But as the list of Bradley grantees makes clear, the foundation’s take on advancing freedom has a militaristic edge. Many of Bradley's grantees are among the leading organizations of the right wing, particularly among neoconservatives, some of which played instrumental roles in shaping and promoting the “war on terror” policies of the George W. Bush administration. In 2007, for instance, Bradley granted money to: American Enterprise Institute ($525,000); Hudson Institute ($440,000); Manhattan Institute ($345,000); Heritage Foundation ($340,000); David Horowitz Freedom Center ($325,000); Federalist Society ($260,000); Institute on Religion and Public Life ($225,000); Ethics and Public Policy Center ($200,000); American Foreign Policy Council ($130,000); Center for Security Policy ($100,000); Foundation for Defense of Democracies ($100,000); Foreign Policy Research Institute ($85,000); Institute on Religion and Democracy ($75,000); Project on Transitional Democracies ($70,000); and the Middle East Forum ($50,000), among many others.19 The Hoover Institution, the conservative think tank based at Standford University, received $280,000.20
Government-connected institutions also obtain grants from Bradley. The National Endowment for Democracy received $80,000 in 2007 in part for the publication of The Journal of Democracy,21 and the International Republican Institute received $26,000 in 2003.22
Past grantees have included the Project for the New American Century ($200,000) and Marquette University, which received $20,000 for a research project on Norman Podhoretz.23
Bradley supports Encounter Books, a conservative publishing house, by funding Encounter for Culture and Education, Inc., giving it more than $1 million in 2007 alone.24 Encounter’s most popular titles include David Horowitz’s Indoctrination U.: The Left’s War Against Academic Freedom; Willful Blindness: A Memoir of the Jihad, by Andrew McCarthy of Foundation for Defense of Democracies; Londonistan, by Melanie Phillips; and Climate Confusion: How Global Warming Hysteria Leads to Bad Science, Pandering Politicians and Misguided Policies That Hurt the Poor, by Roy Spencer.25
The Bradley Prize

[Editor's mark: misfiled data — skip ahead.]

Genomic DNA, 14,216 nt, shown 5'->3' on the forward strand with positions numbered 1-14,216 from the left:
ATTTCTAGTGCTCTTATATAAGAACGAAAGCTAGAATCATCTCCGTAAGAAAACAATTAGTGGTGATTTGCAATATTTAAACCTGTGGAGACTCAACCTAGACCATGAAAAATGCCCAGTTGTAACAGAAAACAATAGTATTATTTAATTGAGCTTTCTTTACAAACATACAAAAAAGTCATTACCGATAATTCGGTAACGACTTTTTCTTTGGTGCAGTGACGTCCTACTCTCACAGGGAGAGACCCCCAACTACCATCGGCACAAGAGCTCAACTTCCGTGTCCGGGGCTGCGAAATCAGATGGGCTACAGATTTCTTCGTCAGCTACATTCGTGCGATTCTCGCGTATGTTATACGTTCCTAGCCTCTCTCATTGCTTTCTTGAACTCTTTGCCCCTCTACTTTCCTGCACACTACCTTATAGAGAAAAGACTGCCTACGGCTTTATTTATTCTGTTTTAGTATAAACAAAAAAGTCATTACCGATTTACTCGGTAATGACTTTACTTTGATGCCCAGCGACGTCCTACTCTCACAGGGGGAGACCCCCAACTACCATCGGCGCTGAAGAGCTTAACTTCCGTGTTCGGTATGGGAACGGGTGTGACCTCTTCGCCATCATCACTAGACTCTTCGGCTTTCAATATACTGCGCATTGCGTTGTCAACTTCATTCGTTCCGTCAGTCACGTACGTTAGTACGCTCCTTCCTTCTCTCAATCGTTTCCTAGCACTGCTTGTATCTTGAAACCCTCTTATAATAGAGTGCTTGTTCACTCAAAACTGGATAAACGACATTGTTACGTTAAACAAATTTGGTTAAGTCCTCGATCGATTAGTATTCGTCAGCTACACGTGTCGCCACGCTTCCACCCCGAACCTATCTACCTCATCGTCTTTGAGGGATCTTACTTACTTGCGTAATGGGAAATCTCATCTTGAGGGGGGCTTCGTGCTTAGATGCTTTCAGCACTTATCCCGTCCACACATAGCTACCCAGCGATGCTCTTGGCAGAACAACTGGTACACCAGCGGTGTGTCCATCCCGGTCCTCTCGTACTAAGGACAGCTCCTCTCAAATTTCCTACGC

The foundation annually distributes up to four $250,000 prizes to “innovative thinkers and practitioners whose achievements strengthen the legacy of the Bradley brothers and the ideas to which they were committed.”26 Past recipients have included Victor Davis Hanson, John Bolton, Robert George, Mary Ann Glendon, Leon R. Kass, and Charles Krauthammer.27
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Bradley Foundation Résumé
- Charter School Growth Fund, $3,00,000
- American Civil Rights Institute, $2,150,000
- Encounter for Culture and Education, $1,070,000
- Hudson Institute, $965,000
- Sand County Foundation, $900,000
- German Marshall Fund of the United States, $600,000
- American Tort Reform Foundation, $500,000
- Partners Advancing Values in Education, $500,000
- National Strategy Information Center, $468,500
- American Enterprise Institute for Public Policy Research, $425,000
- Urbi Et Orbi Communications, $350,000
- American Council of Trustees and Alumni, $305,813
- Intercollegiate Studies Institute, $300,000
- Institute for Foreign Policy Analysis, $265,000
- Black Alliance for Education Options, $250,000
- Center for Neighborhood Enterprise, $250,000
- Federalist Society for Law and Public Policy Studies, $250,000
- Cato Institute, $245,000
- National Bureau of Asian Research, $225,000
- Freedom House, $210,000
- Institute for Educational Advancement, $210,000
The Lynde and Harry Bradley Foundation
1241 North Franklin Place
Milwaukee, Wisconsin 53202-2901
Phone: (414) 291-9915
Fax: (414) 291-9991
501(c)(3) Exempt Private Foundation
“The Bradleys believed that the good society is a free society. The Lynde and Harry Bradley Foundation is likewise devoted to strengthening American democratic capitalism and the institutions, principles, and values that sustain and nurture it. Its programs support limited, competent government; a dynamic marketplace for economic, intellectual, and cultural activity; and a vigorous defense, at home and abroad, of American ideas and institutions. In addition, recognizing that responsible self-government depends on enlightened citizens and informed public opinion, the Foundation supports scholarly studies and academic achievement."28
Michael W. Grebe, President and Chief Executive Officer; Terry Considine, Chairman of Board of Directors 29